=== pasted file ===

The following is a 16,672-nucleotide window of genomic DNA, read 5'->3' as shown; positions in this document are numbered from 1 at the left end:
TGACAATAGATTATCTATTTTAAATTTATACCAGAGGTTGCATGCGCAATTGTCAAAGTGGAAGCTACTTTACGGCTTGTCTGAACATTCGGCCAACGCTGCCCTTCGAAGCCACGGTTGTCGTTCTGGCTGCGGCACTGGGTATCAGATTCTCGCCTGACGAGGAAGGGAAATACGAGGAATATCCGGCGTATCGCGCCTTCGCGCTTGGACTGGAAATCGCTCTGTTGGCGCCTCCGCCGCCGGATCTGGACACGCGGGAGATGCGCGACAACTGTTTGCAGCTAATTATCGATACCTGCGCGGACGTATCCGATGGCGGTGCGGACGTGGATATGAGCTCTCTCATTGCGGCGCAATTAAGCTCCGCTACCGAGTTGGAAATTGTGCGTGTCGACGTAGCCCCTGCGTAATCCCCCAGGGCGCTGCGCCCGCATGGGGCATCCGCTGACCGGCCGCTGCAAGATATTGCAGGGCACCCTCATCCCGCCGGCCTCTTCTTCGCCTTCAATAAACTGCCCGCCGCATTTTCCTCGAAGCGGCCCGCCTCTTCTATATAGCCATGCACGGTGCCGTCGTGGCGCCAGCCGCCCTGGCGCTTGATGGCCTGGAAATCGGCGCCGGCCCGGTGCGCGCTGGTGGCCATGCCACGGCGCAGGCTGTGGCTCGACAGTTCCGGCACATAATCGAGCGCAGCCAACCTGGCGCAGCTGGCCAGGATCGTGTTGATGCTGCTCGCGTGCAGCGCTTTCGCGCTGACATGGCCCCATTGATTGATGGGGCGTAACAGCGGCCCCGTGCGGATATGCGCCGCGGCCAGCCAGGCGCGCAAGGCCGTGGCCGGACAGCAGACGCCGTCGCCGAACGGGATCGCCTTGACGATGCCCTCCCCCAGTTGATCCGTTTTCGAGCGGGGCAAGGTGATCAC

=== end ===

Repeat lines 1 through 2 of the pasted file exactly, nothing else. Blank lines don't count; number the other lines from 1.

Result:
The following is a 16,672-nucleotide window of genomic DNA, read 5'->3' as shown; positions in this document are numbered from 1 at the left end:
TGACAATAGATTATCTATTTTAAATTTATACCAGAGGTTGCATGCGCAATTGTCAAAGTGGAAGCTACTTTACGGCTTGTCTGAACATTCGGCCAACGCTGCCCTTCGAAGCCACGGTTGTCGTTCTGGCTGCGGCACTGGGTATCAGATTCTCGCCTGACGAGGAAGGGAAATACGAGGAATATCCGGCGTATCGCGCCTTCGCGCTTGGACTGGAAATCGCTCTGTTGGCGCCTCCGCCGCCGGATCTGGACACGCGGGAGATGCGCGACAACTGTTTGCAGCTAATTATCGATACCTGCGCGGACGTATCCGATGGCGGTGCGGACGTGGATATGAGCTCTCTCATTGCGGCGCAATTAAGCTCCGCTACCGAGTTGGAAATTGTGCGTGTCGACGTAGCCCCTGCGTAATCCCCCAGGGCGCTGCGCCCGCATGGGGCATCCGCTGACCGGCCGCTGCAAGATATTGCAGGGCACCCTCATCCCGCCGGCCTCTTCTTCGCCTTCAATAAACTGCCCGCCGCATTTTCCTCGAAGCGGCCCGCCTCTTCTATATAGCCATGCACGGTGCCGTCGTGGCGCCAGCCGCCCTGGCGCTTGATGGCCTGGAAATCGGCGCCGGCCCGGTGCGCGCTGGTGGCCATGCCACGGCGCAGGCTGTGGCTCGACAGTTCCGGCACATAATCGAGCGCAGCCAACCTGGCGCAGCTGGCCAGGATCGTGTTGATGCTGCTCGCGTGCAGCGCTTTCGCGCTGACATGGCCCCATTGATTGATGGGGCGTAACAGCGGCCCCGTGCGGATATGCGCCGCGGCCAGCCAGGCGCGCAAGGCCGTGGCCGGACAGCAGACGCCGTCGCCGAACGGGATCGCCTTGACGATGCCCTCCCCCAGTTGATCCGTTTTCGAGCGGGGCAAGGTGATCAC